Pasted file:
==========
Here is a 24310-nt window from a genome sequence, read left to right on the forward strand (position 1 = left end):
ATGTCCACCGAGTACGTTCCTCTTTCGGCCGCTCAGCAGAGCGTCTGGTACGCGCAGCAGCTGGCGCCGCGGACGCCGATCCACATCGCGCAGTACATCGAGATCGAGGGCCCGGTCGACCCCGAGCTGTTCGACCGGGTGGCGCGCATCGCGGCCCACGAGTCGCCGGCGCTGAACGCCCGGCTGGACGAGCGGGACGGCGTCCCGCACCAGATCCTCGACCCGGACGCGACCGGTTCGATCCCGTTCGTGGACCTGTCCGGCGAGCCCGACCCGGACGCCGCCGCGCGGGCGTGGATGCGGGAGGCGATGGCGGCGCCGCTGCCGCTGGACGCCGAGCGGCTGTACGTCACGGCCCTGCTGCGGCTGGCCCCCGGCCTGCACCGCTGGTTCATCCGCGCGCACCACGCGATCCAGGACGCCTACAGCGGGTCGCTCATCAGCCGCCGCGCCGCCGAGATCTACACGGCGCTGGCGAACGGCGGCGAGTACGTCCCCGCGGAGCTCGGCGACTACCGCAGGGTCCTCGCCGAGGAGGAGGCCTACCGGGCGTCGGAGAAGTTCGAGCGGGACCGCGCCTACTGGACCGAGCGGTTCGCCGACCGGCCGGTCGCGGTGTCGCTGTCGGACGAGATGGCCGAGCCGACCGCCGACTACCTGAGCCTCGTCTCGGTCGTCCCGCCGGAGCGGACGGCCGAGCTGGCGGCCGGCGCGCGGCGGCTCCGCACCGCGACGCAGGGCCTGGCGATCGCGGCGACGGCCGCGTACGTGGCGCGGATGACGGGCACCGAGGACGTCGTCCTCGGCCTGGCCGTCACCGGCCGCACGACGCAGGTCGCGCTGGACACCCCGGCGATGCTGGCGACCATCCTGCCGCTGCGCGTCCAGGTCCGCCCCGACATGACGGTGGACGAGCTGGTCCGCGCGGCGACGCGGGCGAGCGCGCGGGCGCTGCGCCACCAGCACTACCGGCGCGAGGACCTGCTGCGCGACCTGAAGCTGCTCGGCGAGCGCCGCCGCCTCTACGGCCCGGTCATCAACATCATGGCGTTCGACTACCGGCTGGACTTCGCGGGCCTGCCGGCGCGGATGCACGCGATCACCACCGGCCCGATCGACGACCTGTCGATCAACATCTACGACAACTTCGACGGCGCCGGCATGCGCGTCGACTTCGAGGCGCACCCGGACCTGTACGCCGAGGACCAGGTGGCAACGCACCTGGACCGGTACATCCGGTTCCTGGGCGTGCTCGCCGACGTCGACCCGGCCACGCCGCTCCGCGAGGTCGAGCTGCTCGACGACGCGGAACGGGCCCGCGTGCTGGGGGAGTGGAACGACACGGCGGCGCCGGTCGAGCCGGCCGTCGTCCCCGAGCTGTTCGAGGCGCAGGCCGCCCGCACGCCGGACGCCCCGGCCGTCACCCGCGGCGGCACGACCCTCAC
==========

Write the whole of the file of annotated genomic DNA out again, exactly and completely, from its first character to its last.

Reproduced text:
Here is a 24310-nt window from a genome sequence, read left to right on the forward strand (position 1 = left end):
ATGTCCACCGAGTACGTTCCTCTTTCGGCCGCTCAGCAGAGCGTCTGGTACGCGCAGCAGCTGGCGCCGCGGACGCCGATCCACATCGCGCAGTACATCGAGATCGAGGGCCCGGTCGACCCCGAGCTGTTCGACCGGGTGGCGCGCATCGCGGCCCACGAGTCGCCGGCGCTGAACGCCCGGCTGGACGAGCGGGACGGCGTCCCGCACCAGATCCTCGACCCGGACGCGACCGGTTCGATCCCGTTCGTGGACCTGTCCGGCGAGCCCGACCCGGACGCCGCCGCGCGGGCGTGGATGCGGGAGGCGATGGCGGCGCCGCTGCCGCTGGACGCCGAGCGGCTGTACGTCACGGCCCTGCTGCGGCTGGCCCCCGGCCTGCACCGCTGGTTCATCCGCGCGCACCACGCGATCCAGGACGCCTACAGCGGGTCGCTCATCAGCCGCCGCGCCGCCGAGATCTACACGGCGCTGGCGAACGGCGGCGAGTACGTCCCCGCGGAGCTCGGCGACTACCGCAGGGTCCTCGCCGAGGAGGAGGCCTACCGGGCGTCGGAGAAGTTCGAGCGGGACCGCGCCTACTGGACCGAGCGGTTCGCCGACCGGCCGGTCGCGGTGTCGCTGTCGGACGAGATGGCCGAGCCGACCGCCGACTACCTGAGCCTCGTCTCGGTCGTCCCGCCGGAGCGGACGGCCGAGCTGGCGGCCGGCGCGCGGCGGCTCCGCACCGCGACGCAGGGCCTGGCGATCGCGGCGACGGCCGCGTACGTGGCGCGGATGACGGGCACCGAGGACGTCGTCCTCGGCCTGGCCGTCACCGGCCGCACGACGCAGGTCGCGCTGGACACCCCGGCGATGCTGGCGACCATCCTGCCGCTGCGCGTCCAGGTCCGCCCCGACATGACGGTGGACGAGCTGGTCCGCGCGGCGACGCGGGCGAGCGCGCGGGCGCTGCGCCACCAGCACTACCGGCGCGAGGACCTGCTGCGCGACCTGAAGCTGCTCGGCGAGCGCCGCCGCCTCTACGGCCCGGTCATCAACATCATGGCGTTCGACTACCGGCTGGACTTCGCGGGCCTGCCGGCGCGGATGCACGCGATCACCACCGGCCCGATCGACGACCTGTCGATCAACATCTACGACAACTTCGACGGCGCCGGCATGCGCGTCGACTTCGAGGCGCACCCGGACCTGTACGCCGAGGACCAGGTGGCAACGCACCTGGACCGGTACATCCGGTTCCTGGGCGTGCTCGCCGACGTCGACCCGGCCACGCCGCTCCGCGAGGTCGAGCTGCTCGACGACGCGGAACGGGCCCGCGTGCTGGGGGAGTGGAACGACACGGCGGCGCCGGTCGAGCCGGCCGTCGTCCCCGAGCTGTTCGAGGCGCAGGCCGCCCGCACGCCGGACGCCCCGGCCGTCACCCGCGGCGGCACGACCCTCAC